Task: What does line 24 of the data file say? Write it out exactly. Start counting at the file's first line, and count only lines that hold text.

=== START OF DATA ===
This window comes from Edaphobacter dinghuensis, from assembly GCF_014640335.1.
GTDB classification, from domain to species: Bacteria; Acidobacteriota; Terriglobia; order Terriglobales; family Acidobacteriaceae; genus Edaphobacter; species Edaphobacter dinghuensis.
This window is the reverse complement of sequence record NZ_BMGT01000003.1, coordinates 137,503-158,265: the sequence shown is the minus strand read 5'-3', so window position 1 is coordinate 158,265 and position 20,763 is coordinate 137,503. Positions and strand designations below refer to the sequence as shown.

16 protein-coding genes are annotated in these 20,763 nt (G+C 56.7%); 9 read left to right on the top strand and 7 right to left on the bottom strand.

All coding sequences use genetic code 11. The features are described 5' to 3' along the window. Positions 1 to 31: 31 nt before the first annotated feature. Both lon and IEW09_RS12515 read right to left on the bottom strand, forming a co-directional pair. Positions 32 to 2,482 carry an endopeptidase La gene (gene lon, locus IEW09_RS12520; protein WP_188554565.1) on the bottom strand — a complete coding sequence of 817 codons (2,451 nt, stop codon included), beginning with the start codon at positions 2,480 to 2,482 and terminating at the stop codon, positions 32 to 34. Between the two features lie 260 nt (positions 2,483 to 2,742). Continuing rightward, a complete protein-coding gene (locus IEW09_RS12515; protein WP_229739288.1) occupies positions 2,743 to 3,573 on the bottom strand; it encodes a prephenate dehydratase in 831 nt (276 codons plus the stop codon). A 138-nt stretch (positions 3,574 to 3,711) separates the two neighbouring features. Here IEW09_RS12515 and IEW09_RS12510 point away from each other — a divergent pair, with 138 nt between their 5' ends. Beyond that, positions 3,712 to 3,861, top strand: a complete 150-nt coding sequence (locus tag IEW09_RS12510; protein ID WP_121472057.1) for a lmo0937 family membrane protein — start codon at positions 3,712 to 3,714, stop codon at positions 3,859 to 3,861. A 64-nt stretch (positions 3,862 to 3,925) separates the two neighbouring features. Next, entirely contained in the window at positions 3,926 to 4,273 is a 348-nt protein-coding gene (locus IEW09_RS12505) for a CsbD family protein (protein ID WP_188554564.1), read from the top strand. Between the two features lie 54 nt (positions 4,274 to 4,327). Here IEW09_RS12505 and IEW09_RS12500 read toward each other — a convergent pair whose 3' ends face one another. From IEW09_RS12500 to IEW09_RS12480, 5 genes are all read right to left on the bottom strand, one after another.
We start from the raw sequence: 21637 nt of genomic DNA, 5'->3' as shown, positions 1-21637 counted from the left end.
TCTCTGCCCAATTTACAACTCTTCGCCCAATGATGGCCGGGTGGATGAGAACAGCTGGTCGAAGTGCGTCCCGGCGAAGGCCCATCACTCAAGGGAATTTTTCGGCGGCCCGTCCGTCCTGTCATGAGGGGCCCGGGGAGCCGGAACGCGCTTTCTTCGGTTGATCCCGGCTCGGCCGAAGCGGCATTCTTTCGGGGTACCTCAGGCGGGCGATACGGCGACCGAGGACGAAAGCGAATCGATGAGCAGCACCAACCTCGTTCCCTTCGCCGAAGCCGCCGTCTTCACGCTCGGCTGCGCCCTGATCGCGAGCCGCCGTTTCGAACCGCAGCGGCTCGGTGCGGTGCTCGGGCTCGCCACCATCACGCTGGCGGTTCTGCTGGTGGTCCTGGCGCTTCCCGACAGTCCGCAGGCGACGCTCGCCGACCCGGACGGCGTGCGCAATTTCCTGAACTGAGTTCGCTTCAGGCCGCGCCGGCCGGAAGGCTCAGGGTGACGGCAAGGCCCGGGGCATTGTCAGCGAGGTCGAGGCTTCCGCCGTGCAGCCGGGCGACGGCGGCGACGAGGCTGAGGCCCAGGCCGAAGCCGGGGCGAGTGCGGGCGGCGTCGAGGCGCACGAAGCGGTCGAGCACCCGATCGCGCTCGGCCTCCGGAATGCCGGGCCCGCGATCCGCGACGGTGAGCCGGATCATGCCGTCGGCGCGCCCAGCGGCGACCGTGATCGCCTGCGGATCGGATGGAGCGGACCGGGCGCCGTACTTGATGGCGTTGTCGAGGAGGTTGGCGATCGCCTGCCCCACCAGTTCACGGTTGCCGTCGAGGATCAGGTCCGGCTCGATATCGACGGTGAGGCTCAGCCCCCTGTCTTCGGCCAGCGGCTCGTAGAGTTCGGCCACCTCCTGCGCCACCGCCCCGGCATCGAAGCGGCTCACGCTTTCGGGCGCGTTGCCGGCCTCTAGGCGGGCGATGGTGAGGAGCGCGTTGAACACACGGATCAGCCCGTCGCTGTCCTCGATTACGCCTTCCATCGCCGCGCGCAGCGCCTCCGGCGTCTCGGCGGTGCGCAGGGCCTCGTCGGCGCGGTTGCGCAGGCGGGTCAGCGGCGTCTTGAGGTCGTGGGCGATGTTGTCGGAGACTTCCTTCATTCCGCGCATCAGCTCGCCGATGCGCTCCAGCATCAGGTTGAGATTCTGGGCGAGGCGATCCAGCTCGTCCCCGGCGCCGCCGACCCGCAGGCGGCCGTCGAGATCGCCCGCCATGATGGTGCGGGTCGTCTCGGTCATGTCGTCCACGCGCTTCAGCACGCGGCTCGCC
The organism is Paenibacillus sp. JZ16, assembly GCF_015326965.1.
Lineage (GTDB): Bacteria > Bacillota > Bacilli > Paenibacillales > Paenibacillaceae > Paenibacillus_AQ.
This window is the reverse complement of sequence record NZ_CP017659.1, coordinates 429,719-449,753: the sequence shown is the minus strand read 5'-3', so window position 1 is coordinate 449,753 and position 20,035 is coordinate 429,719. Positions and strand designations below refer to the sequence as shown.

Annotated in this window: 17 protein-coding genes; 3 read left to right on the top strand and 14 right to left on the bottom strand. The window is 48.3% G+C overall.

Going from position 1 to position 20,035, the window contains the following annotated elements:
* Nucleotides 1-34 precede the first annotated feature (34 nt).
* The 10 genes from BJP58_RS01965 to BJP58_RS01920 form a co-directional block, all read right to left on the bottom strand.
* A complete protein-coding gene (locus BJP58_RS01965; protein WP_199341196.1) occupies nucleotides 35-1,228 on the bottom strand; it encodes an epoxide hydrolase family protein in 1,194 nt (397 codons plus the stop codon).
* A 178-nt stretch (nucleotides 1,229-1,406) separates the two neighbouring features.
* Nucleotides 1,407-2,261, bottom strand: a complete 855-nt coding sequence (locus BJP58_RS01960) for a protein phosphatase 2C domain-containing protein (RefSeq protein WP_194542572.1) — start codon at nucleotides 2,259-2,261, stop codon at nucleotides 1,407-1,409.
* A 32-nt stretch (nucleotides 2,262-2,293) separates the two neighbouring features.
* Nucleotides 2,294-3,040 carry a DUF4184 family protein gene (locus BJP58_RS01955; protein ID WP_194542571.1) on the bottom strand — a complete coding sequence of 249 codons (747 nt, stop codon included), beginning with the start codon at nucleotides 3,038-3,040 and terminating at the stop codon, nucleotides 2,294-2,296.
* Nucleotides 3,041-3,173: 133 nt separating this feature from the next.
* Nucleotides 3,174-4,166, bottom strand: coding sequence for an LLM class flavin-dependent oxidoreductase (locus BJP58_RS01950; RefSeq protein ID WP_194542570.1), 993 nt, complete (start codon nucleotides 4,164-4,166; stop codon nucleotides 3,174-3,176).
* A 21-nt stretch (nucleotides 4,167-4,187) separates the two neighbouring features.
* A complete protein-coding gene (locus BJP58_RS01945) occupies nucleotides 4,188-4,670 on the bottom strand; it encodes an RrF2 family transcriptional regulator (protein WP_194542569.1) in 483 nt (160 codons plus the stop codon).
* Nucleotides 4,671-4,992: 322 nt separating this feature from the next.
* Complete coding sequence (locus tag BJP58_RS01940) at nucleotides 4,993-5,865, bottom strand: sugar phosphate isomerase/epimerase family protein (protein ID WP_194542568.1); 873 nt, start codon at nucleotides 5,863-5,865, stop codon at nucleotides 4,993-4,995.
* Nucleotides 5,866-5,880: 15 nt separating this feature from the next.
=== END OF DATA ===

* Nucleotides 4,671-4,992: 322 nt separating this feature from the next.